Analysis of incomplete multivariate data.

*(English)*Zbl 0997.62510
Monographs on Statistics and Applied Probability 72. London: Chapman & Hall (ISBN 0-412-04061-1). xii, 430 p. (1997).

Publisher’s description: The last two decades have seen enormous developments in statistical methods for incomplete data. The EM algorithm and its extensions, multiple imputation, and Markov Chain Monte Carlo provide a set of flexible and reliable tools from inference in large classes of missing-data problems. Yet, in practical terms, those developments have had surprisingly little impact on the way most data analysts handle missing values on a routine basis. This book will help to bridge the gap between theory and practice, making these missing-data tools accessible to a broad audience.

The book presents a unified, Bayesian approach to the analysis of incomplete multivariate data, covering datasets in which the variables are continuous, categorical, or both. It is written for applied statisticians, biostatisticians, practitioners of sample surveys, graduate students, and other methodologically-orientated researchers in search of practical tools to handle missing data. The focus is applied where necessary to help readers thoroughly understand the statistical properties of those methods, and the behavior of the accompanying algorithms. All techniques are illustrated with real data examples, with extended discussion and practical advice. All of the algorithms described in this book have been implemented by the author for general use in the statistical languages S and S Plus. The software is available free of charge via the Internet and the World Wide Web.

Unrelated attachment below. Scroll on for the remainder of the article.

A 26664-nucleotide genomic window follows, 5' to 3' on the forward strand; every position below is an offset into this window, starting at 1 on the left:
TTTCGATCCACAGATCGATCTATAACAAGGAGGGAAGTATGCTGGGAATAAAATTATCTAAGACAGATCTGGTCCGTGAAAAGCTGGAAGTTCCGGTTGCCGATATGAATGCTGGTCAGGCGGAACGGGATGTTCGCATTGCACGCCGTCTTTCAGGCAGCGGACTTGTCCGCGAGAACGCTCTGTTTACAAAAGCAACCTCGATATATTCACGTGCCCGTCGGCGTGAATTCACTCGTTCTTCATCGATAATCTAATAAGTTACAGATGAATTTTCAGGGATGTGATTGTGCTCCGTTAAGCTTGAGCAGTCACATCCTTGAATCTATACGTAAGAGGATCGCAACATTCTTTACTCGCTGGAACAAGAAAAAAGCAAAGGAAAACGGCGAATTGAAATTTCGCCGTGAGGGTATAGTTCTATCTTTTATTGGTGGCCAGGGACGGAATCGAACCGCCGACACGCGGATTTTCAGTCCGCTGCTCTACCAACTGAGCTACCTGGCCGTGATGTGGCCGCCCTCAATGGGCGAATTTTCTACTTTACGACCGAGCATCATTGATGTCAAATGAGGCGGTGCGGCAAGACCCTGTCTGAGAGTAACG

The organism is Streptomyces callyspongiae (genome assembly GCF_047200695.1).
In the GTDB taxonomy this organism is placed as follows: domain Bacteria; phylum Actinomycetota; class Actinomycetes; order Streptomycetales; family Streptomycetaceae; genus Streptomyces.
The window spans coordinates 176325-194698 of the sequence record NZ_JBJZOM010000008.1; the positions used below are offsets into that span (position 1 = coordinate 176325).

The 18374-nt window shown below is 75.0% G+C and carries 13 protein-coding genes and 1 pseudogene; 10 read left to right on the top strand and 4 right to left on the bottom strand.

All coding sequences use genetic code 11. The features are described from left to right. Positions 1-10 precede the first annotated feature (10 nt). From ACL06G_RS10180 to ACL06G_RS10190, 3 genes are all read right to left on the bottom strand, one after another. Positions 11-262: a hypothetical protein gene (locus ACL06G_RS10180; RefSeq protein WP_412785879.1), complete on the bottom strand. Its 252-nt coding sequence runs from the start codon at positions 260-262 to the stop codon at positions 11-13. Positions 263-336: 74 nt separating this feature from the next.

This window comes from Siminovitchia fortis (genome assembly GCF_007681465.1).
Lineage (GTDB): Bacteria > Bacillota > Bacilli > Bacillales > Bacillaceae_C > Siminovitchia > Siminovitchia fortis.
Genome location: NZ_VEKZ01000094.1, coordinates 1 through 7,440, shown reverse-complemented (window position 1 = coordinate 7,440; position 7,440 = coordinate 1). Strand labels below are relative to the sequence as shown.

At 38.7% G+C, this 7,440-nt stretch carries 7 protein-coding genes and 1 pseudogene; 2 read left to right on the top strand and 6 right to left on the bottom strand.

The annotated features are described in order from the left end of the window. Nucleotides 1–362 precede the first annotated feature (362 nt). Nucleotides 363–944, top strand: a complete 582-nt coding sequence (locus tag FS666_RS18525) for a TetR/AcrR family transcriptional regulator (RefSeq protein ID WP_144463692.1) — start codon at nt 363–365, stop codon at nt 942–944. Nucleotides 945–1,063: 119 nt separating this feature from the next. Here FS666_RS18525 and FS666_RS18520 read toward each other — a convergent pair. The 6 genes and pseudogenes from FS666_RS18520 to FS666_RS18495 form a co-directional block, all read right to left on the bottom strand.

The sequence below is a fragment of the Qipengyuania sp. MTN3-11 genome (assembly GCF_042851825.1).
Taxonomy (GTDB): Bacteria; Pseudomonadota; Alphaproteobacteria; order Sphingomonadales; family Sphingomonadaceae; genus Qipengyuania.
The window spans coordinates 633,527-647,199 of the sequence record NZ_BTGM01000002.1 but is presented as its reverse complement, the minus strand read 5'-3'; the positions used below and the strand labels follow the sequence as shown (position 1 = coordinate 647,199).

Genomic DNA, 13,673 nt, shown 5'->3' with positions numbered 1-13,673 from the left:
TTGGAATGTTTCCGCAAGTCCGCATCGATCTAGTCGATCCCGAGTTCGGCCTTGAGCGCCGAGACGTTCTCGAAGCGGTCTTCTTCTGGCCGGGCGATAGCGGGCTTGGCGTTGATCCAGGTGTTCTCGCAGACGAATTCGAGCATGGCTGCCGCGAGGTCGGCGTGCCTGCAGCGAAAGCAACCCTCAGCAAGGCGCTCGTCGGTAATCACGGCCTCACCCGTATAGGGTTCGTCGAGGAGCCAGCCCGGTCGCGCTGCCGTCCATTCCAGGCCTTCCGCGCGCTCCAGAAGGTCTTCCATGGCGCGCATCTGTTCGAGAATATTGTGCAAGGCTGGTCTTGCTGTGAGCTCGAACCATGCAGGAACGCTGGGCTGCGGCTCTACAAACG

The book presents a unified, Bayesian approach to the analysis of incomplete multivariate data, covering datasets in which the variables are continuous, categorical, or both. It is written for applied statisticians, biostatisticians, practitioners of sample surveys, graduate students, and other methodologically-orientated researchers in search of practical tools to handle missing data. The focus is applied where necessary to help readers thoroughly understand the statistical properties of those methods, and the behavior of the accompanying algorithms. All techniques are illustrated with real data examples, with extended discussion and practical advice. All of the algorithms described in this book have been implemented by the author for general use in the statistical languages S and S Plus. The software is available free of charge via the Internet and the World Wide Web.